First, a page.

Known from ancient authors such as Herodotus, Thucydides, and Plato, and more than 2,500 inscriptions, proxeny (a form of public guest-friendship) is the best attested interstate institution of the ancient world. Proxeny and Polis offers a comprehensive re-examination of our evidence for this important Greek institution and uses it to examine the structure and dynamics of the interstate system of the Greek world, and the way in which these were transformed under the Roman Empire.
Based on a detailed analysis of the function of the formulaic language of honorific decrees, this volume presents a new reconstruction of proxeny, and explores the way in which interstate institutions shaped the behaviour of individuals and communities in the ancient world. It draws on other material which has not been systematically exploited to reconstruct the proxeny networks of Greek city-states. This material reveals the extraordinary density of formal interconnections which characterized the ancient Greek world before the age of Augustus and reflected both trade and political contacts of different kinds.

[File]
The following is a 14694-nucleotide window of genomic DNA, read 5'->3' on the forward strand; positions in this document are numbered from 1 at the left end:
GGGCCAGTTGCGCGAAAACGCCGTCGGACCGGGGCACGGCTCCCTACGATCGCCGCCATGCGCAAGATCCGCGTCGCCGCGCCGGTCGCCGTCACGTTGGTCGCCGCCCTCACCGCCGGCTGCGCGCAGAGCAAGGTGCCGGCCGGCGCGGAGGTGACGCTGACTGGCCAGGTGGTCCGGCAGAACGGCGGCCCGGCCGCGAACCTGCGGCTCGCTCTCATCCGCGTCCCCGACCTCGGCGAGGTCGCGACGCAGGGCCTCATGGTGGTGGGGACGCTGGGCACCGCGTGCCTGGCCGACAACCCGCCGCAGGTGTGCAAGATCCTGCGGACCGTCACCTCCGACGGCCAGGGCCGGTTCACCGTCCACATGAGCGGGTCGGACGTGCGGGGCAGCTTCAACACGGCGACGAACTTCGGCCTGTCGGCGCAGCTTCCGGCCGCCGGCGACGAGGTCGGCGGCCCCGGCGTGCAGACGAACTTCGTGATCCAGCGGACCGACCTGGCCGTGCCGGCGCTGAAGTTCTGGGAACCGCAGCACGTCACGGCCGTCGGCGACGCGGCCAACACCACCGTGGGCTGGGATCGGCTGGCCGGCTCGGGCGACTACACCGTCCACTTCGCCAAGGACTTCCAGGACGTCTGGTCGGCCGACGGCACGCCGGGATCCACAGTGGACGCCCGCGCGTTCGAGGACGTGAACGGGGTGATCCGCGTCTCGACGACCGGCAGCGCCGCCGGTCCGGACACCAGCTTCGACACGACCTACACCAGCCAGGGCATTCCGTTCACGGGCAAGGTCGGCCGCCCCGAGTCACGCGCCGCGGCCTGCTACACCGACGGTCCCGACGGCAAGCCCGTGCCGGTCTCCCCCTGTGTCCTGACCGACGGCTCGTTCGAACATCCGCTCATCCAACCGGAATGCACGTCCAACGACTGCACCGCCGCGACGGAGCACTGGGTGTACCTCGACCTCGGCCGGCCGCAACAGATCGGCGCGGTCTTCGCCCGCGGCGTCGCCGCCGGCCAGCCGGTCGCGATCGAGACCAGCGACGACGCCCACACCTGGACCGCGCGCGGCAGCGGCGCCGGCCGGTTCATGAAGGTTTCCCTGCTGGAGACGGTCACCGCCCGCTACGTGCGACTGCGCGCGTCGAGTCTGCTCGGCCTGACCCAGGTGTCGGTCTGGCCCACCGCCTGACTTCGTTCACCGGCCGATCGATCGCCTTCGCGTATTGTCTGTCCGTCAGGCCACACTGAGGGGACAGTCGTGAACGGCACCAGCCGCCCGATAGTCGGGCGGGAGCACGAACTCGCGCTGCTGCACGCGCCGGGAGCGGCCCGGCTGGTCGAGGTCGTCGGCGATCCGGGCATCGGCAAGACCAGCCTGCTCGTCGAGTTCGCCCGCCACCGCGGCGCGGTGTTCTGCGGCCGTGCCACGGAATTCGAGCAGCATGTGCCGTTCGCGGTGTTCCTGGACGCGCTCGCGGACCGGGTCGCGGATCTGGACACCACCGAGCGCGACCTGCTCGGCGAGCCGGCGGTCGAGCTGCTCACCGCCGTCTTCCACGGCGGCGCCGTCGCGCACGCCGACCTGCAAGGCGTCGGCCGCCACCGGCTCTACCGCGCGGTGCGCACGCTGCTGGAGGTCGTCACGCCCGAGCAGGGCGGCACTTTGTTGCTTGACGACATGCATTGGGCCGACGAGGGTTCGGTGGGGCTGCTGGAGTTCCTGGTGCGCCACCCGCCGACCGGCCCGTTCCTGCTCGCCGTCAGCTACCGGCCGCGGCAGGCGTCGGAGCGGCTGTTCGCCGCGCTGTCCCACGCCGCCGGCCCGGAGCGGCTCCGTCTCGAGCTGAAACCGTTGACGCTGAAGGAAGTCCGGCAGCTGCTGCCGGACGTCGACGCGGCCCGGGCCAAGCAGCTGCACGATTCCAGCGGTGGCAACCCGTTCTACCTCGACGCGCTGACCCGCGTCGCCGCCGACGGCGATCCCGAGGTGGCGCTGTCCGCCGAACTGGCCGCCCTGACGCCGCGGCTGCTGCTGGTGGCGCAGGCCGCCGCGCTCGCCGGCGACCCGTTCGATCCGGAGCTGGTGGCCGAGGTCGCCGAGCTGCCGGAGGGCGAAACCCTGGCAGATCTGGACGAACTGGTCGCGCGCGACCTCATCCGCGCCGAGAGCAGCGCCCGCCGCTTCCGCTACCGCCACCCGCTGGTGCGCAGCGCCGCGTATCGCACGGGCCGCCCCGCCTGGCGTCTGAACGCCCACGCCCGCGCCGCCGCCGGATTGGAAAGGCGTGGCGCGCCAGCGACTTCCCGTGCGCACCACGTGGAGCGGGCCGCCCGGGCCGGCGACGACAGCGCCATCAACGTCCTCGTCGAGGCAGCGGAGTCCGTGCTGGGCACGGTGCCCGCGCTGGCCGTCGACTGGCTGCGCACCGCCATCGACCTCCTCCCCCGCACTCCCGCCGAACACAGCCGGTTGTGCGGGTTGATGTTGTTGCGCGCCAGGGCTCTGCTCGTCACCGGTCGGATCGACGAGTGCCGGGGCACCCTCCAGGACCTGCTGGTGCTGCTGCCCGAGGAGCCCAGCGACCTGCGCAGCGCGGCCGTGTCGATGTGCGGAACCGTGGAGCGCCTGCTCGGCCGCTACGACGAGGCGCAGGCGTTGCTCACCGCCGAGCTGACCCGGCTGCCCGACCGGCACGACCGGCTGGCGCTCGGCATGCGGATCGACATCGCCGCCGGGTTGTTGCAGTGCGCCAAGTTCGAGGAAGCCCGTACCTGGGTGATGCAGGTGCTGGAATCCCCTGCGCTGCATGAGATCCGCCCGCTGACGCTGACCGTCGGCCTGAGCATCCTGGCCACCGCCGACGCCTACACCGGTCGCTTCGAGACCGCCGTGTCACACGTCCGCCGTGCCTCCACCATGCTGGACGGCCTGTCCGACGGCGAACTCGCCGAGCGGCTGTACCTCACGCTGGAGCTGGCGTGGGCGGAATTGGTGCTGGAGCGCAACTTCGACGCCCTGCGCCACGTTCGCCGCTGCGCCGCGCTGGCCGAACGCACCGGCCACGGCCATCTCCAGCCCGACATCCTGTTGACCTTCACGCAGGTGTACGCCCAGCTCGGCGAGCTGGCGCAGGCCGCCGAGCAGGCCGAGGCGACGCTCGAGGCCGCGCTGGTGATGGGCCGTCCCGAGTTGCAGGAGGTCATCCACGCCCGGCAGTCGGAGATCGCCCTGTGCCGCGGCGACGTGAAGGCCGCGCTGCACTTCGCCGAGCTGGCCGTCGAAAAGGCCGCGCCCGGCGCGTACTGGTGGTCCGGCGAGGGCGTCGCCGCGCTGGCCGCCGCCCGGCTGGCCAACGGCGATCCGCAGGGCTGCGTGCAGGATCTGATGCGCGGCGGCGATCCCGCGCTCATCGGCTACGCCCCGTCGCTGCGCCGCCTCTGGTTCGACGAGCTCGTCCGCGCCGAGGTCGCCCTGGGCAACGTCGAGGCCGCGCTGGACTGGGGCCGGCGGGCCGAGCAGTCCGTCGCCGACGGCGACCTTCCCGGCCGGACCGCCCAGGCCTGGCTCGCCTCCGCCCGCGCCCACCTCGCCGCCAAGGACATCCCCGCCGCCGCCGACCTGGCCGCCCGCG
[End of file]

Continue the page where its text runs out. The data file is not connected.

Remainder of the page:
It also traces the disappearance of both proxeny and the broader institutional system of which it was part. Drawing on nuanced analysis of quantitative trends in the epigraphic record, it argues that the Greek world underwent a profound reorientation by the time of the Roman Principate, which fundamentally altered how Greek cities viewed relations with each other.
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